Bruce Prunk, a retired Portland deputy police chief and former Brigadier General in the Oregon Air National Guard, is suing Bonneville Power Administration, claiming he was one of the victims of the federal power marketing agency's discriminatory hiring practices.
The lawsuit, filed in U.S. District Court, is the first of as many as a dozen that Prunk's attorney says he plans to file on behalf of individuals in the next few months alleging a pattern and practice of discrimination against veterans and others by Bonneville and its managers.
The attorney, Thomas Patton, says none of the clients he represents have been contacted as part of BPA's remediation process, in which the agency is offering jobs to those who were discriminated against over a two year period ending in June of 2013.
"The remediation was doomed to fail for the beginning," Patton said. "There's no way they were going to solve this by looking back only two years. I don't believe they scratched the surface of the problem."
Bonneville has spent the past year dealing with the fallout of its massively dysfunctional human resources operation. Investigators found that inexperienced managers with little knowledge of federal hiring practices instituted informal procedures that violated federal law and discriminated against veterans and other applicants for jobs. The agency's two top executives lost their jobs amid acccusations that they sanctioned retaliation against whistleblowers, and the agency was stripped if its hiring authority by the U.S. Department of Energy.
Prunk said he applied in January 2013 for a job as a management and program analyst working in the agency's security operation. With a long and distinguished military and law enforcement career, and a veterans preference that gave him an additional 10 points in the evaluation, he figured he'd make the cut for an interview.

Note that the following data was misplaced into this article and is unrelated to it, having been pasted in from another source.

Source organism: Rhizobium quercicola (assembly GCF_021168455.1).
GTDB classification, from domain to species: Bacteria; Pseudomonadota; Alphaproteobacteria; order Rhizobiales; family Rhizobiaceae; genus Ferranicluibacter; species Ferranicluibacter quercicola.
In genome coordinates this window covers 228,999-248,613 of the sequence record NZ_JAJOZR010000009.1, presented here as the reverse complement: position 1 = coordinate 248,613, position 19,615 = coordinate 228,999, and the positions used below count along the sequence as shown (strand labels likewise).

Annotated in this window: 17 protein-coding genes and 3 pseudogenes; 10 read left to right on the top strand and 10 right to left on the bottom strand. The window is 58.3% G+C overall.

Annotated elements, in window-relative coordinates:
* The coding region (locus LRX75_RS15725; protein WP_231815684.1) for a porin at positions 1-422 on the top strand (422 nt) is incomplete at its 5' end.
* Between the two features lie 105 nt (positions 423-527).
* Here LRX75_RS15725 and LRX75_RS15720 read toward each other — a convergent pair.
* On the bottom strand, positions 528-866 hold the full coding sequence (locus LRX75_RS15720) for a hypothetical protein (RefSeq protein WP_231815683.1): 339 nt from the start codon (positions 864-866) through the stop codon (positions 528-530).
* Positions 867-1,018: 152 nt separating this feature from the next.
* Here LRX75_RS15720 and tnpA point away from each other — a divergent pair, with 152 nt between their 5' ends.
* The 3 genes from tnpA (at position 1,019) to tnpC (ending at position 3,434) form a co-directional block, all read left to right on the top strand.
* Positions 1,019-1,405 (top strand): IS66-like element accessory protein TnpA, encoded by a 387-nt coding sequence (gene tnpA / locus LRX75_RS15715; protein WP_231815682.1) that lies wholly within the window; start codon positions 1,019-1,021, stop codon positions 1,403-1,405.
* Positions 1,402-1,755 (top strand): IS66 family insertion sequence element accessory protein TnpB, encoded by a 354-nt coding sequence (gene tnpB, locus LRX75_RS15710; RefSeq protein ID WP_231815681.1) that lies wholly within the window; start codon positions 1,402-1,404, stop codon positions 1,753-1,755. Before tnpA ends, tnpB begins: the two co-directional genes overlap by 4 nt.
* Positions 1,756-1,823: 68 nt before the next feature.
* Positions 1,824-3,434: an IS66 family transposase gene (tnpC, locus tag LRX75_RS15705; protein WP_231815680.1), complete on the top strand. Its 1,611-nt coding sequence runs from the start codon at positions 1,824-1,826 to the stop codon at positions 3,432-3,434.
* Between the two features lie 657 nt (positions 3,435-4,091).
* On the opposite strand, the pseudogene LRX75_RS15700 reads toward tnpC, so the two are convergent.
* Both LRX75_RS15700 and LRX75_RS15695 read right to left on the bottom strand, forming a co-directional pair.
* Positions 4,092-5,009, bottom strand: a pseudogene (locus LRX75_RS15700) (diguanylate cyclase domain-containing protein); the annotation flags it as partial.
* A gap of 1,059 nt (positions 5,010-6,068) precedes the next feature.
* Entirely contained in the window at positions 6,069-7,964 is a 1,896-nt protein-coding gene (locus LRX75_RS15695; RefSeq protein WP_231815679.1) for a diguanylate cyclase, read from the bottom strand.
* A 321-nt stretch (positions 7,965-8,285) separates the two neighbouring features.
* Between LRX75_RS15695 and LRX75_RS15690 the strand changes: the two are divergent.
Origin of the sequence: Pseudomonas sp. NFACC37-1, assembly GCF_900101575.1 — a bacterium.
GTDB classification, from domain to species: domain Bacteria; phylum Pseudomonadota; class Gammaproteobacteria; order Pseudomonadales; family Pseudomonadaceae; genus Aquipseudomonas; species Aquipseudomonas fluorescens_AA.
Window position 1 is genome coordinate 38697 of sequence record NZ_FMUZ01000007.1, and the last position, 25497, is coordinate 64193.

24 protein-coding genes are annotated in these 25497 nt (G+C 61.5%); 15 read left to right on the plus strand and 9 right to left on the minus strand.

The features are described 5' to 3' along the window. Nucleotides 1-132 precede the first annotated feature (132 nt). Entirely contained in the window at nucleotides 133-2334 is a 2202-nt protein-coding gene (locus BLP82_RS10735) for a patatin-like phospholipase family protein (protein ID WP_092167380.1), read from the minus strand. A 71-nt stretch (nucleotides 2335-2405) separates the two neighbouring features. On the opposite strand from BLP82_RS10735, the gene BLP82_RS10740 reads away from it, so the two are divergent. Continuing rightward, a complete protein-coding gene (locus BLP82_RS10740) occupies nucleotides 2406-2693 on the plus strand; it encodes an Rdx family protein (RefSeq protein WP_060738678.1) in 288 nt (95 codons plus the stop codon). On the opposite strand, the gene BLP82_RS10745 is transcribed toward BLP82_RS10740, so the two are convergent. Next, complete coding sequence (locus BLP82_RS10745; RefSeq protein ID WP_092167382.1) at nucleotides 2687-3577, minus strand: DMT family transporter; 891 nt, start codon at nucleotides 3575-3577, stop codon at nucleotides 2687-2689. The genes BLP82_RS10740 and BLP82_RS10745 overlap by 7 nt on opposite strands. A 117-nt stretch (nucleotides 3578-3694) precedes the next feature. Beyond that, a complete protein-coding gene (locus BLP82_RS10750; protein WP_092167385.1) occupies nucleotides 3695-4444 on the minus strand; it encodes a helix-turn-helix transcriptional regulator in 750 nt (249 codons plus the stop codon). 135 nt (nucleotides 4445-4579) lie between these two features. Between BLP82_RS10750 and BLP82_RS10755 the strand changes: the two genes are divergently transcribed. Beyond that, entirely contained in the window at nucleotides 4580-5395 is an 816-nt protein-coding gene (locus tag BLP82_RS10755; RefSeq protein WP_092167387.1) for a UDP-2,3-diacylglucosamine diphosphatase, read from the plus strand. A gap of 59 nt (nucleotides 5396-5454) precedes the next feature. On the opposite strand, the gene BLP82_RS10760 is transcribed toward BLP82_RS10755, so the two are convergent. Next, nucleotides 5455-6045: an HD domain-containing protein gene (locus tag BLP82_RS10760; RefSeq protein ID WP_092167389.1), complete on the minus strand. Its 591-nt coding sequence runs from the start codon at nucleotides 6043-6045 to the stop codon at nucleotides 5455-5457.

Indeed, after he filled out the application online, he says he received word from BPA's contractor that he met all the requirements and an interview would be scheduled.
He never heard anything more, despite persistent inquiries with BPA's personnel department. He eventually complained to the Inspector General's Office at the Department of Energy, but couldn't get a call back from them until Oregon Sen. Ron Wyden's office intervened on his behalf. He still hasn't heard back on his case, and has been unable to determine how Bonneville filled the position.
"There's been nothing, not only from Bonneville but from DOE and the IG's office," said Prunk, who is seeking lost wages and compensatory damages of $500,000. I'm not doing this to get any money out of it. But I think they need to be held accountable."
Accountability and transparency have been watchwords for agency managers in the wake of the scandal, though it has made slow progress, failing in some cases to respond to basic public records requests that are now more than a year old.
As part of its recovery plan, BPA, the Department of Energy and the U.S. Office of Personnel Management reconstructed nearly 1,200 BPA hiring cases that took place between October 2010 and June 2013. Those included 400 external hires, and it identified 35 cases where a candidate or candidates had been treated unfairly because of agency mismanagement or ignorance of proper hiring practices.
The agency has hired 45 as part of the reconstruction process and made another 51 offers that were declined or got no response. It has another three dozen possible hires in process.
Brian Carter, BPA's new director of human resources, told employees last week that BPA was moving swiftly and estimated that at the end of the day, it would hire 60 new employees as part of the remediation process.
BPA did not comment on Prunk's lawsuit, but a spokesman said the hiring process is still ongoing.
"From my perspective, they haven't turned over any rocks. They haven't contacted me at all," Prunk said. "Before they start doing a victory lap I'd bring everyone into the room and make sure they'd solved this thing."